What would our communities look like if we actually treated and understood addiction like the chronic disease that it is?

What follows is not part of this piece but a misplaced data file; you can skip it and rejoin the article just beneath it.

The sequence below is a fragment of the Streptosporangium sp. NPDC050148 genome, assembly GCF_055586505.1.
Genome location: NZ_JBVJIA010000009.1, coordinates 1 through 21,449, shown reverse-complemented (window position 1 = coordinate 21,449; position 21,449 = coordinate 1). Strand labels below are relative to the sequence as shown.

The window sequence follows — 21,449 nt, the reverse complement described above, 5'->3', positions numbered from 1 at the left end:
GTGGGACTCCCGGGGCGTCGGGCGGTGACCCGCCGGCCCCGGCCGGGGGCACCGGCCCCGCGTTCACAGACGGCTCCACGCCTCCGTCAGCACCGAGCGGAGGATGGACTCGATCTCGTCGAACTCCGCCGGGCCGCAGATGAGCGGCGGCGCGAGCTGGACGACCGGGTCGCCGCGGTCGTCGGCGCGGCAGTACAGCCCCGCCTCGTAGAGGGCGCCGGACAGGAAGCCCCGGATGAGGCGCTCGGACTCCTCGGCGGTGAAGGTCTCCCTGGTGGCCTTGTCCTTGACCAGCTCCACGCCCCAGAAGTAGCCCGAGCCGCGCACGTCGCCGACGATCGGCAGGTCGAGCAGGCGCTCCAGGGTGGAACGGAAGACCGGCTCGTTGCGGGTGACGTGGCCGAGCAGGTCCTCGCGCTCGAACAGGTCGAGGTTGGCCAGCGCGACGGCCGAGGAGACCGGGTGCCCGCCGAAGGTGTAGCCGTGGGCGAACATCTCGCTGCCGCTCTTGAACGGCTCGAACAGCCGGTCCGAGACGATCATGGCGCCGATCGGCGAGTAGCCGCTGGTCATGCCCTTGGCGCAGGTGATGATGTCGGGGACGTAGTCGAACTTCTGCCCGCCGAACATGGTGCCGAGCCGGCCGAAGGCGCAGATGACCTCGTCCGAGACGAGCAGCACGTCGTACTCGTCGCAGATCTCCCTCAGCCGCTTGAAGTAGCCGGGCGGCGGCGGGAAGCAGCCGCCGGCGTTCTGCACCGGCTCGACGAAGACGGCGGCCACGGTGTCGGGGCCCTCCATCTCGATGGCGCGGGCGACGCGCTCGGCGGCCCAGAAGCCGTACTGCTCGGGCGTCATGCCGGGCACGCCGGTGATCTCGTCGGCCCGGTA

Addiction is our nation’s top public health challenge. It affects 23 million Americans, yet 75 percent will never get well due to failures in our system of care and powerful barriers like stigma, shame and fear. Addiction has long been recognized by science as a chronic disease, but almost everywhere it’s still treated like an acute health problem. What would our communities look like if we actually treated and understood addiction like the chronic disease that it is? We would recognize early symptoms, get help before problems are so severe, and have access to supports and services to manage the disease over a lifetime. We would dramatically reduce the human, social and economic costs of addiction. We believe the solution lies in mobilizing sectors with a vested financial interest in the problem – employers, health care systems, health insurance providers, schools, and others – to fundamentally change the way we deal with this disease. The forces of health care reform are an unprecedented opportunity to enlist these players to create a sustainable solution to addiction. Addressing the symptoms of addiction costs our nation $350 billion annually. Few people seek help; too few people get well. Let's make a fundamental, social change, not unlike what occurred with breast cancer over the past two decades. .